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During Cold War, CIA used ‘Doctor Zhivago’ as a tool to undermine Soviet Union
Washington Post ^ | April 5, 2014 | Peter Finn and Petra Couvée

Posted on 04/07/2014 5:39:12 AM PDT by C19fan

A secret package arrived at CIA headquarters in January 1958. Inside were two rolls of film from British intelligence — pictures of the pages of a Russian-language novel titled “Doctor Zhivago.”

The book, by poet Boris Pasternak, had been banned from publication in the Soviet Union. The British were suggesting that the CIA get copies of the novel behind the Iron Curtain. The idea immediately gained traction in Washington.

(Excerpt) Read more at washingtonpost.com ...


TOPICS: Books/Literature; History
KEYWORDS: borispasternak; cia; doctorzhivago; pasternak; soviet; unitedkingdom; ussr; zhivago
This was a quote from the piece:

“Pasternak’s humanistic message — that every person is entitled to a private life and deserves respect as a human being, irrespective of the extent of his political loyalty or contribution to the state — poses a fundamental challenge to the Soviet ethic of sacrifice of the individual to the Communist system,” he wrote.

Looking at the events here over the past several weeks it seems the Pasternak's are losing and the Strelnikov's are winning.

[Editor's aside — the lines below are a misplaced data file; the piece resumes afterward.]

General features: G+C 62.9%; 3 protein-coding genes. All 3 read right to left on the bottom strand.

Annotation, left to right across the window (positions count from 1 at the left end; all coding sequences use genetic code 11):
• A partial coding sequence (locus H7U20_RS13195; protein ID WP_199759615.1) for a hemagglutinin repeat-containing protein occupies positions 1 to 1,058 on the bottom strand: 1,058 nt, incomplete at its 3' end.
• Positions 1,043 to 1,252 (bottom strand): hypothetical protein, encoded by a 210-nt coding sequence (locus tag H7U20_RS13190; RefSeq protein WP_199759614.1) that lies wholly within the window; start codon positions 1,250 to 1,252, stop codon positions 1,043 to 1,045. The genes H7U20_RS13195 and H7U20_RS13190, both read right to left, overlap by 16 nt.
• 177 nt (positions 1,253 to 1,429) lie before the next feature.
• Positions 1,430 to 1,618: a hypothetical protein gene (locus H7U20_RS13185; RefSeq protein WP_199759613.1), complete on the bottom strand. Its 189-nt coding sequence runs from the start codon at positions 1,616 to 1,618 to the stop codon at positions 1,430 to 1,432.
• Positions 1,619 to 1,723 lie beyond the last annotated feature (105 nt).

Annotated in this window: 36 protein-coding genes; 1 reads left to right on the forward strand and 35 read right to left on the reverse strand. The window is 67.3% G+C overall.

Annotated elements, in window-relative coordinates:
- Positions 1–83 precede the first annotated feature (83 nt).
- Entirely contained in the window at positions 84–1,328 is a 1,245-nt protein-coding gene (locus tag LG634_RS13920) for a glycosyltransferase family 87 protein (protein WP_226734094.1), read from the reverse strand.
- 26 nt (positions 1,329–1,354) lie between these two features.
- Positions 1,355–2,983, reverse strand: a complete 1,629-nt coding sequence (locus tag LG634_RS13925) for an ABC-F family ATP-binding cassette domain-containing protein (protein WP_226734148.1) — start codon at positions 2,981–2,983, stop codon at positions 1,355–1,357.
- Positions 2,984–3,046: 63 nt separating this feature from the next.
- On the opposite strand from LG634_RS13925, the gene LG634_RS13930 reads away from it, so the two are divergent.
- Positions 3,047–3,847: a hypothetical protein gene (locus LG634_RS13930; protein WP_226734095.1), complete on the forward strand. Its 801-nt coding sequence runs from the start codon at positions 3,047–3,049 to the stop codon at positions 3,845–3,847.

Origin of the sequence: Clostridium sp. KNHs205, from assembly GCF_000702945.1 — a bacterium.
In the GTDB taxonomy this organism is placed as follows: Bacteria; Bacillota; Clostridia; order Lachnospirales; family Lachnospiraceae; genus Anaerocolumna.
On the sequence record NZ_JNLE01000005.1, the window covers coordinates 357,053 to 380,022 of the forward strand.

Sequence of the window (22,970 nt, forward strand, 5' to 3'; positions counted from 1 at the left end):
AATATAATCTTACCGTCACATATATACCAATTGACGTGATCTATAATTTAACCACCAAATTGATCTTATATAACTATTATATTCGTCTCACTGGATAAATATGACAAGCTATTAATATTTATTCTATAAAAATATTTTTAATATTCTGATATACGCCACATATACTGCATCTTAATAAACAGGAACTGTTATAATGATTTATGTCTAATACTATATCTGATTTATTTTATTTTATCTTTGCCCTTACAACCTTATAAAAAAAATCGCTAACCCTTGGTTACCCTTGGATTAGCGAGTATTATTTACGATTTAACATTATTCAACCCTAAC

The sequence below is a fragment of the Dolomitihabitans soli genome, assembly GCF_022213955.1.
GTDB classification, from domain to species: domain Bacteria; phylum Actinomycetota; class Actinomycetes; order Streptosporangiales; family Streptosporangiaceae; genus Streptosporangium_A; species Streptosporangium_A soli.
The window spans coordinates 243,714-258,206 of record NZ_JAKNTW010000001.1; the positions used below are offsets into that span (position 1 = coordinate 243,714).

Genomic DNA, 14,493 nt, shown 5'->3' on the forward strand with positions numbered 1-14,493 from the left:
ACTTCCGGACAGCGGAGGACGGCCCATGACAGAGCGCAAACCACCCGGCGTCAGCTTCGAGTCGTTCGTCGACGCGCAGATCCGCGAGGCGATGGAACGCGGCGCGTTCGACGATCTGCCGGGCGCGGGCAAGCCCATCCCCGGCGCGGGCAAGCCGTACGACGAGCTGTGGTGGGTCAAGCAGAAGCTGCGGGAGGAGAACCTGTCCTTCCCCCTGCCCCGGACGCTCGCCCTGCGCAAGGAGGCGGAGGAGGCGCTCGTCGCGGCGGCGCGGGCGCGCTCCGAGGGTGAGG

1 posted on 04/07/2014 5:39:12 AM PDT by C19fan
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To: C19fan

“Looking at the events here over the past several weeks it seems the Pasternak’s are losing and the Strelnikov’s are winning.”

In the grand scheme of things, there’s no way the communist/socialist model will last. It’s morally and philosophically wrong, and contrary to the direction of human history and spiritual evolution.

IMHO the only way we will effectively address all of the issues humanity is facing is by growing as moral, charitable, spiritual beings. That has to happen by free will, and one individual at a time. It also requires that we pass on to our children what we learn.

The approach of the ‘self-convinced’, such as many ‘progressives’ in the current administration, is to use any means available to subvert choice and free will and force what they think are ‘solutions’. It’s an ‘ends justifies the means’ approach steeped in ignorance - ironically pushed on the rest of us by those who think they are the only ones who aren’t ignorant.

So, for now, you’re probably right that the Strelnikovs appear to be winning. But, this too shall pass.


2 posted on 04/07/2014 5:51:07 AM PDT by pieceofthepuzzle
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To: pieceofthepuzzle

Too bad they didn’t use “Witness.”


3 posted on 04/07/2014 5:53:53 AM PDT by Mach9
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To: C19fan

Could have used the movie version to bore them to death...


4 posted on 04/07/2014 6:15:42 AM PDT by Squidpup ("Fight the Good Fight of Faith")
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To: Squidpup

Constant balalaika music was one of the interrogation techniques at Gitmo until the CIA interrogators started to confess too. :-)